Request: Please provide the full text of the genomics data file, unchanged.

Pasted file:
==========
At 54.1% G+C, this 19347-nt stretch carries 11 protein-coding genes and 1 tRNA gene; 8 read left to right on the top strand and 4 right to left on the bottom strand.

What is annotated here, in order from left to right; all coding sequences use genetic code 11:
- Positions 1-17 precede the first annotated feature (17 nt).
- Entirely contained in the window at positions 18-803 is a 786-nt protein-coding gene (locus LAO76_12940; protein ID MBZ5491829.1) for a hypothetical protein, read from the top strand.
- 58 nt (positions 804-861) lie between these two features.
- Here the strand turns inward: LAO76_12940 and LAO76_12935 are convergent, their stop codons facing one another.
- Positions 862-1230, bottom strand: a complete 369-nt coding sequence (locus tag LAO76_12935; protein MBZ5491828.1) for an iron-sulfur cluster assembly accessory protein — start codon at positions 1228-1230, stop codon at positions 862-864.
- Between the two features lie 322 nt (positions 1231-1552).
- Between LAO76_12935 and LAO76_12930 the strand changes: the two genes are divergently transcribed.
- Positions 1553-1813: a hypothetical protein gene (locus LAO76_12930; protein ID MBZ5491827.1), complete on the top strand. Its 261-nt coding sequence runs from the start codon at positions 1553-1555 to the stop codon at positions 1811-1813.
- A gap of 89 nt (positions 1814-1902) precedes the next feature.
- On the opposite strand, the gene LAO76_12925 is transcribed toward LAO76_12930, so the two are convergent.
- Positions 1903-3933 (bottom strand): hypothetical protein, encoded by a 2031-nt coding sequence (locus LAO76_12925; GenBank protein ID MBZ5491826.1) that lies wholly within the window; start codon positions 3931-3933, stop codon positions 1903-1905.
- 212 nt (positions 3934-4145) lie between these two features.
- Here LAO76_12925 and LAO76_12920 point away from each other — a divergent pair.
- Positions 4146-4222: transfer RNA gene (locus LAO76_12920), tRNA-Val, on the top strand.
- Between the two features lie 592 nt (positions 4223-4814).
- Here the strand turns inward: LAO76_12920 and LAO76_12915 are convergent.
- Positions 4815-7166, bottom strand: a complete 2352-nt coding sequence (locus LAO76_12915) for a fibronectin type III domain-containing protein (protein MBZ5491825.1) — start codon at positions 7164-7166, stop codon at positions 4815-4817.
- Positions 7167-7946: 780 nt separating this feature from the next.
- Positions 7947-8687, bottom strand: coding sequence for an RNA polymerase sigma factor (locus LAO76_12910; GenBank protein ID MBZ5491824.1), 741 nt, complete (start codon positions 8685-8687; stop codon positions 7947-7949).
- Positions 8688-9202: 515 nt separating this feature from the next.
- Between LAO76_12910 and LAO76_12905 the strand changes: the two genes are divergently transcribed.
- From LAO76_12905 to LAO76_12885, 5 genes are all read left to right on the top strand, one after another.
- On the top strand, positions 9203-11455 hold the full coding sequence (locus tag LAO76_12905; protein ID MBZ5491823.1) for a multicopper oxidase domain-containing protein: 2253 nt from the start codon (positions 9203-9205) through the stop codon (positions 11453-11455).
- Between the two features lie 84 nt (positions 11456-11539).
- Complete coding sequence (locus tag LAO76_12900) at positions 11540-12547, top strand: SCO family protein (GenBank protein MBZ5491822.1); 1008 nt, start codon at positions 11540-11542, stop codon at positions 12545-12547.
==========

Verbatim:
At 54.1% G+C, this 19347-nt stretch carries 11 protein-coding genes and 1 tRNA gene; 8 read left to right on the top strand and 4 right to left on the bottom strand.

What is annotated here, in order from left to right; all coding sequences use genetic code 11:
- Positions 1-17 precede the first annotated feature (17 nt).
- Entirely contained in the window at positions 18-803 is a 786-nt protein-coding gene (locus LAO76_12940; protein ID MBZ5491829.1) for a hypothetical protein, read from the top strand.
- 58 nt (positions 804-861) lie between these two features.
- Here the strand turns inward: LAO76_12940 and LAO76_12935 are convergent, their stop codons facing one another.
- Positions 862-1230, bottom strand: a complete 369-nt coding sequence (locus tag LAO76_12935; protein MBZ5491828.1) for an iron-sulfur cluster assembly accessory protein — start codon at positions 1228-1230, stop codon at positions 862-864.
- Between the two features lie 322 nt (positions 1231-1552).
- Between LAO76_12935 and LAO76_12930 the strand changes: the two genes are divergently transcribed.
- Positions 1553-1813: a hypothetical protein gene (locus LAO76_12930; protein ID MBZ5491827.1), complete on the top strand. Its 261-nt coding sequence runs from the start codon at positions 1553-1555 to the stop codon at positions 1811-1813.
- A gap of 89 nt (positions 1814-1902) precedes the next feature.
- On the opposite strand, the gene LAO76_12925 is transcribed toward LAO76_12930, so the two are convergent.
- Positions 1903-3933 (bottom strand): hypothetical protein, encoded by a 2031-nt coding sequence (locus LAO76_12925; GenBank protein ID MBZ5491826.1) that lies wholly within the window; start codon positions 3931-3933, stop codon positions 1903-1905.
- 212 nt (positions 3934-4145) lie between these two features.
- Here LAO76_12925 and LAO76_12920 point away from each other — a divergent pair.
- Positions 4146-4222: transfer RNA gene (locus LAO76_12920), tRNA-Val, on the top strand.
- Between the two features lie 592 nt (positions 4223-4814).
- Here the strand turns inward: LAO76_12920 and LAO76_12915 are convergent.
- Positions 4815-7166, bottom strand: a complete 2352-nt coding sequence (locus LAO76_12915) for a fibronectin type III domain-containing protein (protein MBZ5491825.1) — start codon at positions 7164-7166, stop codon at positions 4815-4817.
- Positions 7167-7946: 780 nt separating this feature from the next.
- Positions 7947-8687, bottom strand: coding sequence for an RNA polymerase sigma factor (locus LAO76_12910; GenBank protein ID MBZ5491824.1), 741 nt, complete (start codon positions 8685-8687; stop codon positions 7947-7949).
- Positions 8688-9202: 515 nt separating this feature from the next.
- Between LAO76_12910 and LAO76_12905 the strand changes: the two genes are divergently transcribed.
- From LAO76_12905 to LAO76_12885, 5 genes are all read left to right on the top strand, one after another.
- On the top strand, positions 9203-11455 hold the full coding sequence (locus tag LAO76_12905; protein ID MBZ5491823.1) for a multicopper oxidase domain-containing protein: 2253 nt from the start codon (positions 9203-9205) through the stop codon (positions 11453-11455).
- Between the two features lie 84 nt (positions 11456-11539).
- Complete coding sequence (locus tag LAO76_12900) at positions 11540-12547, top strand: SCO family protein (GenBank protein MBZ5491822.1); 1008 nt, start codon at positions 11540-11542, stop codon at positions 12545-12547.